Last week, the CDC reported a statistic about the most common sexually transmitted infection that should alarm all physicians (but especially pediatricians, obstetrician/gynecologists, urologists, and ENT surgeons) and parents of teenagers:

In 2013, only 57.3% of girls and 34.6% of boys had initiated the HPV vaccine series.

 

Human papillomavirus (HPV) causes genital warts and cancer. Genital warts are common, embarrassing, and difficult and often painful to treat.  But the vaccine was not created and recommended (beginning in 2006) to prevent genital warts. Rather, the vaccine prevents cancer.

In women, HPV causes more than 20,000 cases of cervical cancer in the United States each year.  Worldwide, cervical cancer is one of the leading causes of cancer deaths in women.  Vulvar and vaginal malignant tumors also are caused by human papillomavirus.

In American men, 12,000 HPV-related cancers occur annually — mostly oropharyngeal (mouth and throat) malignancies, but also penile cancer as well.

HPV causes most cases of oral cancer (ahead of tobacco and alcohol) and most cases of anal cancer, in both men and women.

With all that we know about human papillomavirus — and all that we know about the effectiveness and safety of the HPV vaccine series — why are so few tweens and teens getting immunized against it?  While it might be a knee-jerk reaction to blame parents’ refusal to vaccinate for these low numbers, it seems that the real problem lies with the physicians who keep missing opportunities to initiate and finish the series.  Steven Reinberg says that some doctors just aren’t promoting it:

Parental concerns are one obstacle, the researchers found. When asked why they hadn’t had their son or daughter vaccinated, parents said their doctor didn’t recommend the vaccine, that they had concerns about the vaccine’s safety or that their children were not sexually active.

 

Every pediatrician at Pediatric Alliance strongly recommends the HPV vaccine beginning at 11 years old for both girls and boys.  (At the 11 year-old visit, children are due for the Tdap booster and meningococcal meningitis vaccine.  It may also be the time to catch-up on their hepatitis A series.  It is certainly time to begin the HPV series.)  The idea is to prevent cancer before they become sexually active teens and adults.

Perhaps most parents think predictable teen behavior won’t apply to their kids, but children have been known to be sexually active (sometimes not consensually) before their teen years. Furthermore, as tweens turn into teens, and teenagers turn into young adults, parents have less control over what their kids think and do, not to mention control over where their children put their fingers, mouths, and private parts.

The vast majority of parents I talk to about the HPV vaccine understand all this, and most of them elect to vaccinate their girls and boys beginning at 11 years old.  Some parents agree with the importance of the vaccine but want to wait until their teenagers are older (and, presumably closer to being sexually active).  I don’t agree with this thinking, but I do understand it and accept it. There’s a big difference about what an 11-12 year-old knows and says about sex, and what a 13-14 year-old knows and says.  It could be argued that enhancing a teenager’s understanding about sex (and its infectious, procreative, and emotional consequences) by discussing the HPV vaccine with them at 13-14 years old instead of directing the conversation solely towards the parents of the 11-12 year-old makes more sense.  And it does, except you would miss those unfortunate younger children who do in reality get infected. I’ve spoken with some parents who want to let their own kids make the decision to vaccinate or not when they turn 18.  I understand that, too, but by that milestone birthday, the horse may already be out of the barn: many of these kids have already had some intimate or sexual exposure that goes beyond “Spin The Bottle” (experiences that they certainly won’t share with their parents).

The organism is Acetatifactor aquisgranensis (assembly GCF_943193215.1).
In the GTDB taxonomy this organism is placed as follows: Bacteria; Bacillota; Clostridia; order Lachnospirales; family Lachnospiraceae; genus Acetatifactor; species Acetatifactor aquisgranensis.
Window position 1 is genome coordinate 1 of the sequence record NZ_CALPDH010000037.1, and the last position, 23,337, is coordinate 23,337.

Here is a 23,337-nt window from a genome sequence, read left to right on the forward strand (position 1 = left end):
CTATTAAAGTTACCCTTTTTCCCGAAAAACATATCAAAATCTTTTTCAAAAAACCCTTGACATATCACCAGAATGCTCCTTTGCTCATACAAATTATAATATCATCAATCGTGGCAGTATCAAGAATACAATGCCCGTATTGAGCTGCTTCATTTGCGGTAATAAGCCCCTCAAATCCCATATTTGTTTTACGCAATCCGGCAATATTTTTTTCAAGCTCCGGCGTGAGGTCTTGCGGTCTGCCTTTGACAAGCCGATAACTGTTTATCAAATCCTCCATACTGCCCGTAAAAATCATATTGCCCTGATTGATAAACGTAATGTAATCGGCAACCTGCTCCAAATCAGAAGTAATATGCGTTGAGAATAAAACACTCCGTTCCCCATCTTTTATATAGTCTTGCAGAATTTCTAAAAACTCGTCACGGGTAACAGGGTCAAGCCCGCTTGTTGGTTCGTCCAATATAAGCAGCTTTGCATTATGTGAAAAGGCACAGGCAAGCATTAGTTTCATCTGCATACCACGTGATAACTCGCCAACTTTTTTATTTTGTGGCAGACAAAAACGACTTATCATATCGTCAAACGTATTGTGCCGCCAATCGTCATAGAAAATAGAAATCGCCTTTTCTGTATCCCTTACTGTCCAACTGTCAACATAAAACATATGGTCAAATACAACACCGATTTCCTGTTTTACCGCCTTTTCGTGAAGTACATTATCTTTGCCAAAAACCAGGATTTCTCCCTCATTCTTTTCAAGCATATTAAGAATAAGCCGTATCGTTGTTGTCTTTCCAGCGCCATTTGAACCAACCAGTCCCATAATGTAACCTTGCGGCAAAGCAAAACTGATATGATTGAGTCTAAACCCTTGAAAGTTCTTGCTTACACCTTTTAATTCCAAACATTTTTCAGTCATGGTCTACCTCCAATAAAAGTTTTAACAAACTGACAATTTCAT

Mostly, I think parents just get caught off-guard at the 11 year-old checkup.  It’s really the first time we begin to talk about teen issues like tobacco use and the prevention of sexually-transmitted cancer.  It’s hard for most parents to envision their innocent and possibly prepubescent pre-teenager as a potentially sexually-active teenager, especially if it’s their first child.  Putting off the inevitable — “maybe we’ll do this next year, after I have a chance to speak with my husband” — is an understandable (though not advisable) dodge in this case.

Of course there are parents (really, there aren’t many) who refuse any and all vaccines, so discussing HPV vaccine to these fact-resistant parents is probably a waste of time (though we try anyway).

Still, it’s up to physicians (and not just pediatricians: a large number of American children see family practitioners, “Docs-in-Boxes” or no doctors at all) to educate parents about the horribleness of HPV and cancer and to strongly recommend the vaccine series.  It’s up to parents to consider the facts and to vaccinate their children — before they are at risk.

More PediaBlog on HPV here.

Additional fact-based information from the CDC about HPV here, here, here, and here.